Missy Franklin (Centennial, Colo.) earned her first two individual titles of the meet Friday, winning the 100y back and setting a championship record with her win in the 200y free.
Franklin won the 200y free with a time of 1:41.40. Franklin was able to hold on to an early lead to finish the race in championship-record time. Katie Ledecky (Bethesda, Md.) closed fast in the final 100 yards but was unable to overtake Franklin and finished second in 1:42.03. Elizabeth Pelton (Baltimore, Md.) rounded out the top three with a time of 1:44.71.
Franklin’s second win of the night came in the women’s 100y back. She took the lead at the halfway point and held on for the win in 51.59. She was followed by Cal teammates Pelton in 51.70 and Rachel Bootsma (Eden Prairie, Minn.) in 51.86.
Grevers won the men’s 100y fly, earning his first National title of the meet. Grevers touched the wall in 44.94 and was followed by Tim Phillips (Vienna, W. Va.) in 45.61. Romania’s Alexandru Coci was third with a time of 46.41.
2012 Olympian Claire Donahue (Lenoir City, Tenn.) was victorious in front of her home state crowd, winning the 100y fly in 51.69. Janet Hu of Nation’s Capital Swim Club was second in 51.76 and Kelsi Worrell (Mt. Holly, N.J.) was third in 51.94.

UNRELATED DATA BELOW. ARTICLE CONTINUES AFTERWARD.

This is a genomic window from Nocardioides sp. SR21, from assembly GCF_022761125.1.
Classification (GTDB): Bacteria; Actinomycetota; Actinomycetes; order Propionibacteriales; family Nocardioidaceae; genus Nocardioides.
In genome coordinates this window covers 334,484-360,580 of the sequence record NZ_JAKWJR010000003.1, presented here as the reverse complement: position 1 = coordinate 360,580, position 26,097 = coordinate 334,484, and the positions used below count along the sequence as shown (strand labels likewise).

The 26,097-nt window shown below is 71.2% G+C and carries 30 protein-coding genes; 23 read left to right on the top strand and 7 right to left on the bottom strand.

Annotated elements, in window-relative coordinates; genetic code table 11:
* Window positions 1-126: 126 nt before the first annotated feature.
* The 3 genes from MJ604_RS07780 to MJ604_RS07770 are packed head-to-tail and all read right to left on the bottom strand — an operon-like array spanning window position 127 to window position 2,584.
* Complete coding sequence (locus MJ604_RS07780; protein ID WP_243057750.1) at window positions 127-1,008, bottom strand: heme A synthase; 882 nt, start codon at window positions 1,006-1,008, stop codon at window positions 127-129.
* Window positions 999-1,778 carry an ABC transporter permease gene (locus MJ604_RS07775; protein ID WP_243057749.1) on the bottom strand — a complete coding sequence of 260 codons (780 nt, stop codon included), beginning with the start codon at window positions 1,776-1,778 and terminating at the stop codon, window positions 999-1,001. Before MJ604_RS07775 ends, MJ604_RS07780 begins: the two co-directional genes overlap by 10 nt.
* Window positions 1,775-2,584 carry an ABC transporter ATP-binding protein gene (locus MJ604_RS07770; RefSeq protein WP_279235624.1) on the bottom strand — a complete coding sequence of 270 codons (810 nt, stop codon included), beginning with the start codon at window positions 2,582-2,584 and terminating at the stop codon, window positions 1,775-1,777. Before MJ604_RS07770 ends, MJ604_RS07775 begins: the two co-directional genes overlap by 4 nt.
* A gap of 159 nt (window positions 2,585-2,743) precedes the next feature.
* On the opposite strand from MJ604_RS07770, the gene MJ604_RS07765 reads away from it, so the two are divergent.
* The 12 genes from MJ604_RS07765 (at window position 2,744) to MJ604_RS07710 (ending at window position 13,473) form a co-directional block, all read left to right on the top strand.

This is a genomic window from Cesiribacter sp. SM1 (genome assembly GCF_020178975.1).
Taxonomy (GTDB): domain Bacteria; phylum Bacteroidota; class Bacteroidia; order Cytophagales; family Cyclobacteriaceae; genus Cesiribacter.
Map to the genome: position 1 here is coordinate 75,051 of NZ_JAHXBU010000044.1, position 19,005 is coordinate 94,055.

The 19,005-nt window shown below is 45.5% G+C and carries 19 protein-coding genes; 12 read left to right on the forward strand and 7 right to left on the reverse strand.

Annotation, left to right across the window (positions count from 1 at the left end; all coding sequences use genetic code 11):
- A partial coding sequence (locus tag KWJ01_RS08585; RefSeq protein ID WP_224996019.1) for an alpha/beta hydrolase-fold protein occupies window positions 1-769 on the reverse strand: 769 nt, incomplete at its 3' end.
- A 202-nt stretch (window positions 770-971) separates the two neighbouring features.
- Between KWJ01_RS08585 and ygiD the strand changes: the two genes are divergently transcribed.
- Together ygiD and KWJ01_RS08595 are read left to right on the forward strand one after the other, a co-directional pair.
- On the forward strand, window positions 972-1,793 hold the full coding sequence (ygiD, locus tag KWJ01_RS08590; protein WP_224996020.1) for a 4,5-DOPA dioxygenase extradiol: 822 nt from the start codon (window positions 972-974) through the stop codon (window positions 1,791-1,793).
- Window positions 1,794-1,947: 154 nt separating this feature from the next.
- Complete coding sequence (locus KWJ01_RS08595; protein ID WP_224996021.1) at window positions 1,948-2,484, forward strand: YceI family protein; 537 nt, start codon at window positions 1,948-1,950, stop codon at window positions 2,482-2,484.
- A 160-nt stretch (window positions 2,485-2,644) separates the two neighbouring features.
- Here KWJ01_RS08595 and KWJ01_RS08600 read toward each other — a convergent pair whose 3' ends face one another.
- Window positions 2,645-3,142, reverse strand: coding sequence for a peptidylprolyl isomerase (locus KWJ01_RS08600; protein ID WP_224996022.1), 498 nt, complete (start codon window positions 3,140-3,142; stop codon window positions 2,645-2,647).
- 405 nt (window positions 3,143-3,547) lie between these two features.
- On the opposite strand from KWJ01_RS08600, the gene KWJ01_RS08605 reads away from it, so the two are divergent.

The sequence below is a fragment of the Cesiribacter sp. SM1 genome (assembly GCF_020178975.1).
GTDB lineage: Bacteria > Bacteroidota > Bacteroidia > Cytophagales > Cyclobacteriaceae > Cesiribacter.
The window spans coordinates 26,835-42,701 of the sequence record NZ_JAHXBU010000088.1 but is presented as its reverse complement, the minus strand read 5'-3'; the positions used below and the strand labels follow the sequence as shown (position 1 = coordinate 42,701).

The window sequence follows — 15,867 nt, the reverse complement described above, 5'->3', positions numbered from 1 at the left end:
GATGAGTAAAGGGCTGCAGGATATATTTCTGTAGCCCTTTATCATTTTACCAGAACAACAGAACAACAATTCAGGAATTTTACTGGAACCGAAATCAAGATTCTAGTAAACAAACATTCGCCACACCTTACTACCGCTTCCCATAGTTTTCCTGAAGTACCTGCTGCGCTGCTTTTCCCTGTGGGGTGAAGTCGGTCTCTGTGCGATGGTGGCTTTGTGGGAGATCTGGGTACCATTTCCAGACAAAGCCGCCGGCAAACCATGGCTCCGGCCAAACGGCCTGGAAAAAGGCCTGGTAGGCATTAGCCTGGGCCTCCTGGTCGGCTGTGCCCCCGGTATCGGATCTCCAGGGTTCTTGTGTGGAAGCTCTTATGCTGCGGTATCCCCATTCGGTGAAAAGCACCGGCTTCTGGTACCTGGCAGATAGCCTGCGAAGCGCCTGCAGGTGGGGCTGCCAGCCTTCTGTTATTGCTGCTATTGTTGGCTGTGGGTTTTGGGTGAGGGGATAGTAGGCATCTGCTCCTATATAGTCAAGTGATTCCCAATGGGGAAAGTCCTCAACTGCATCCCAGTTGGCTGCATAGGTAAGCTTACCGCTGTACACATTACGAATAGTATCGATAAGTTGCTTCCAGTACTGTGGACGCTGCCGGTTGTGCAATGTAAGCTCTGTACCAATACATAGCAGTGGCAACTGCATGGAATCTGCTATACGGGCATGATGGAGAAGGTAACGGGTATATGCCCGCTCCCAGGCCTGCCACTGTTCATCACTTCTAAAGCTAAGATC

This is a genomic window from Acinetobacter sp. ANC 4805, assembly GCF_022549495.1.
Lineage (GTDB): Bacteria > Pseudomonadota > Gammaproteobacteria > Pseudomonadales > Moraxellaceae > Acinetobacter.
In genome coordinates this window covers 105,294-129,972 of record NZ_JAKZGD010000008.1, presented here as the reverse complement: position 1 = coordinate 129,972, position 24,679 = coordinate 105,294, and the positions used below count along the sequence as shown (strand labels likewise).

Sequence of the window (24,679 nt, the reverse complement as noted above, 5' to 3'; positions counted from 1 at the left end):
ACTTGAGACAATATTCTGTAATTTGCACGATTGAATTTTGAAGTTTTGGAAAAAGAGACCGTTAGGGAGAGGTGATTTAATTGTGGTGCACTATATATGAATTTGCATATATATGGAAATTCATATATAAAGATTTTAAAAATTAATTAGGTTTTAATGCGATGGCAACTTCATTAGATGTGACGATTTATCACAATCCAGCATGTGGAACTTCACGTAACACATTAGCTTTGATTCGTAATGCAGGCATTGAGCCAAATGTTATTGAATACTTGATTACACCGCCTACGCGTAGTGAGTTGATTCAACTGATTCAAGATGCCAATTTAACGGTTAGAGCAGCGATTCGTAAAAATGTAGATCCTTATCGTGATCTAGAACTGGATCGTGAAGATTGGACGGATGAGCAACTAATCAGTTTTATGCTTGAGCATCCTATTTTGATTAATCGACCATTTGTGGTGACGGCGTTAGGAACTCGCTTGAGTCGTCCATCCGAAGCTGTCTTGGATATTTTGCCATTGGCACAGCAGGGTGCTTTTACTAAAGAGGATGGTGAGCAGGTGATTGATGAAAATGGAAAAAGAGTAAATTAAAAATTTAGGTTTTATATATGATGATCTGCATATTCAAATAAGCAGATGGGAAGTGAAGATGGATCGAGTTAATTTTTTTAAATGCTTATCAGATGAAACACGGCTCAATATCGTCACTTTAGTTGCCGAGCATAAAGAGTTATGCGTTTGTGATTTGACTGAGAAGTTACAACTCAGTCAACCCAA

The women’s 400y IM saw a dominant performance by Celina Li (Pleasanton, Calif.). She led the field from start to finish and won the event in 4:06.54. University of Kansas swimmer Chelsie Miller placed second with a time of 4:08.86 and Canada’s Marni Oldershaw was third in 4:10.31. The men’s race went to 17-year-old Andrew Seliskar (McLean, Va.) with a winning time of 3:41.19. Josh Prenot (Santa Maria, Calif.) finished second in 3:43.86 and South Africa’s Dylan Bosch placed third in 3:45.31.
In other races, the men’s 100y breast was won by Slovenia’s Damir Dugonjic with a time of 51.93. Finland’s Eetu Karvonen was second in 52.13 and Brad Craig (Midland, Mich.) was third in 52.18. On the women’s side, Jamaica’s Alia Atkinson set a championship record in 57.62 to win the race. SwimMAC Carolina’s Katie Meili ws second in 59.03 and Molly Hannis of the University of Tennessee finished third in 59.18. Brazil’s Joao De Lucca won the men’s 200y free in 1:31.65, setting a new Championship record. South Africa’s Darian Townsend placed second in 1:31.93 and Dax Hill (Round Rock, Texas) was third in 1:32.77.
Competition concludes Saturday with preliminaries at 9 a.m. ET and finals at 5 p.m. ET.